It is the aim of Christ’s Hospital physics department that all pupils should experience a positive and rewarding introduction to the fundamentals of this broad subject. This must, of course, be accomplished within the context of the examination requirements but we should never feel inhibited from following a particular enthusiasm or train of thought, allowing the physics to develop naturally from the context. Good physics, we believe, is more about being able to apply understanding to new situations than about learning specific examples by rote.
However, we are aware that pupils need to feel a sense of direction and it is therefore important that we have a framework of topics within which we work. This is the purpose of our year plan and it should ensure that every pupil covers the necessary material. Clearly, each class has a different dynamic and those who pick up the concepts quickly will have more time to spend on other ideas which may include some extended design projects to deepen their understanding.
Without doubt, this approach will allow pupils to see the excitement of a subject which goes from the smallest things in the universe to the largest, irrelevant of whether they wish to continue physics beyond IGCSE although, presently a significant proportion of pupils do.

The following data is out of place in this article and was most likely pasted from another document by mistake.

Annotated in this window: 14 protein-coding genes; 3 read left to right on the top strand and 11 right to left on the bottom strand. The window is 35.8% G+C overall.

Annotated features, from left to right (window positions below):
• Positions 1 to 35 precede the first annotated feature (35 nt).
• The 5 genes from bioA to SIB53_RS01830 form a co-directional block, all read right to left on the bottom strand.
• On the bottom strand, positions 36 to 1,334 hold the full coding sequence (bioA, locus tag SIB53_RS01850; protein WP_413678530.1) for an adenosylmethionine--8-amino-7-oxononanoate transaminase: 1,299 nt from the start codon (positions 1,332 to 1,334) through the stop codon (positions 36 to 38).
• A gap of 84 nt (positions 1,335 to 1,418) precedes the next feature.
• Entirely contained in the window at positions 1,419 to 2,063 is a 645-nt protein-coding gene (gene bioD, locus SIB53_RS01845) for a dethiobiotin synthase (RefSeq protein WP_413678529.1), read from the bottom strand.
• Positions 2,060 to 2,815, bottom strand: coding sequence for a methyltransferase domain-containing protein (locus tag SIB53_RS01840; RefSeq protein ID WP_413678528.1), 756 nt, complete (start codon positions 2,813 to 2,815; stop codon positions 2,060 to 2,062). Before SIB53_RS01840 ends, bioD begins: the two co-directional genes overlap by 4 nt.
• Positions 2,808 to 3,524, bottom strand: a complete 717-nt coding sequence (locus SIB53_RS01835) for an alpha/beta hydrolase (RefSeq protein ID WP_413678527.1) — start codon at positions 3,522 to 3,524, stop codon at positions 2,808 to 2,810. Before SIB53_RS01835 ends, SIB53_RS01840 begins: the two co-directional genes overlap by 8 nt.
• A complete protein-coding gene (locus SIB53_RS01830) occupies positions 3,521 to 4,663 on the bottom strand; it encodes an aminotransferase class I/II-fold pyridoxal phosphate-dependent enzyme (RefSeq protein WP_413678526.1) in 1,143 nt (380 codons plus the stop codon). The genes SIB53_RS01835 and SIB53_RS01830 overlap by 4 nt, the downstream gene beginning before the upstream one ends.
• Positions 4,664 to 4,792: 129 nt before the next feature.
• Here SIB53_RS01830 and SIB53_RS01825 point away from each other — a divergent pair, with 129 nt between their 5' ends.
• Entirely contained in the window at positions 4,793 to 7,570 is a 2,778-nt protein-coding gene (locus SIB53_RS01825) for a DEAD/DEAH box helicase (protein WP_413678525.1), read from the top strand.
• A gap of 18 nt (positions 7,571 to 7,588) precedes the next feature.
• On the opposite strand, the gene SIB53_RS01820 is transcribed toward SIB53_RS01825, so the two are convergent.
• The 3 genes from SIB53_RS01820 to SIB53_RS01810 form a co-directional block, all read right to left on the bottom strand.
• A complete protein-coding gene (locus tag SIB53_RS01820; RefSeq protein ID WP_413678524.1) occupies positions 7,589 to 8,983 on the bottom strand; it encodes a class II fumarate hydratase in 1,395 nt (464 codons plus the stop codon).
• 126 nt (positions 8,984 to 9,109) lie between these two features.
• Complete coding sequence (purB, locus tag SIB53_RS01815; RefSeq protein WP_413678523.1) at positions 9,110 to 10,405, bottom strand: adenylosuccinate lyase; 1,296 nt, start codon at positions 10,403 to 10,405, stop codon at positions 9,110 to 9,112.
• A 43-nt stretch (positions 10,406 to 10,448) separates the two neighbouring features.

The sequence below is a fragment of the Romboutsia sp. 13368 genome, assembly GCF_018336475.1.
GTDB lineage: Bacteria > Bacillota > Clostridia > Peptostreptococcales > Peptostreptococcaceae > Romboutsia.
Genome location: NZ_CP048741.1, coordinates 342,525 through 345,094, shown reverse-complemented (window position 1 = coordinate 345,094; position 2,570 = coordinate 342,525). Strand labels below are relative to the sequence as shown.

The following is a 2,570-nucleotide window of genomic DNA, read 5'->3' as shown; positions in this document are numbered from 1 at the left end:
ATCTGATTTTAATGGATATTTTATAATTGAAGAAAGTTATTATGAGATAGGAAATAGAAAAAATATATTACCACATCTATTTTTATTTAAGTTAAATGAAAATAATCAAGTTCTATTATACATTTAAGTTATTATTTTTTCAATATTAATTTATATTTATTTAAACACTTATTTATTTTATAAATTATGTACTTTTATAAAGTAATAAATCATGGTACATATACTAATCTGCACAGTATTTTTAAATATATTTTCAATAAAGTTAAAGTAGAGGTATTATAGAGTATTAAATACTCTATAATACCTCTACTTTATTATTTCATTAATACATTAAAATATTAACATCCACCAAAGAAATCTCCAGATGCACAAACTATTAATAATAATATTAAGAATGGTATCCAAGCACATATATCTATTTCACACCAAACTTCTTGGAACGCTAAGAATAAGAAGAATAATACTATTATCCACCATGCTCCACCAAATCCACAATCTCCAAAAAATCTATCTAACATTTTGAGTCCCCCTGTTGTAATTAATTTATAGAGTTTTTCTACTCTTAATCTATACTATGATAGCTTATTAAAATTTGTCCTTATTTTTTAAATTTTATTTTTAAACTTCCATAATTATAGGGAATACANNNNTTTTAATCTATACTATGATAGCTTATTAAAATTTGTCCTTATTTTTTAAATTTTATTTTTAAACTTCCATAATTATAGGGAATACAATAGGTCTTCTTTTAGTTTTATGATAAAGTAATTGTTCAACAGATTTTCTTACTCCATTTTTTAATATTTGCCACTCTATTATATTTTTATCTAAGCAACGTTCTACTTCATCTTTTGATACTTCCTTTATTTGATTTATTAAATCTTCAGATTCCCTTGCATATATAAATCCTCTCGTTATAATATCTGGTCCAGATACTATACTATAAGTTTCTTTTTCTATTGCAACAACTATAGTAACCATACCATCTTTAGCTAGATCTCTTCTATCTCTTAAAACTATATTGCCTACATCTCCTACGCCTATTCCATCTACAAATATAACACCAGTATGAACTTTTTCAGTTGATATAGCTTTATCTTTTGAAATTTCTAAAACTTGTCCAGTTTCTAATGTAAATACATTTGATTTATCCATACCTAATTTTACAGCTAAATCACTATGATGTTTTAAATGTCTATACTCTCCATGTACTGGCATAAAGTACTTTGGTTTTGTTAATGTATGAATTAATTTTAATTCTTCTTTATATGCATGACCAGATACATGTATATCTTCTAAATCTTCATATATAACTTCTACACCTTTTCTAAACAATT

We are lucky to have a combination of physicists and engineers teaching at Christ’s Hospital which allows pupils access to a variety of backgrounds to help answer questions or just talk through their possible higher education options.
We have four dedicated physics labs alongside various project rooms including two blackout rooms for performing optical experiments to a higher degree of accuracy. It has always been the philosophy of science teaching at Christ’s Hospital that pupils should learn through doing whenever possible and this still continues. Interestingly, the move to IGCSE which has no coursework has actually freed us up to do more practical work as we no longer have specific tasks to accomplish.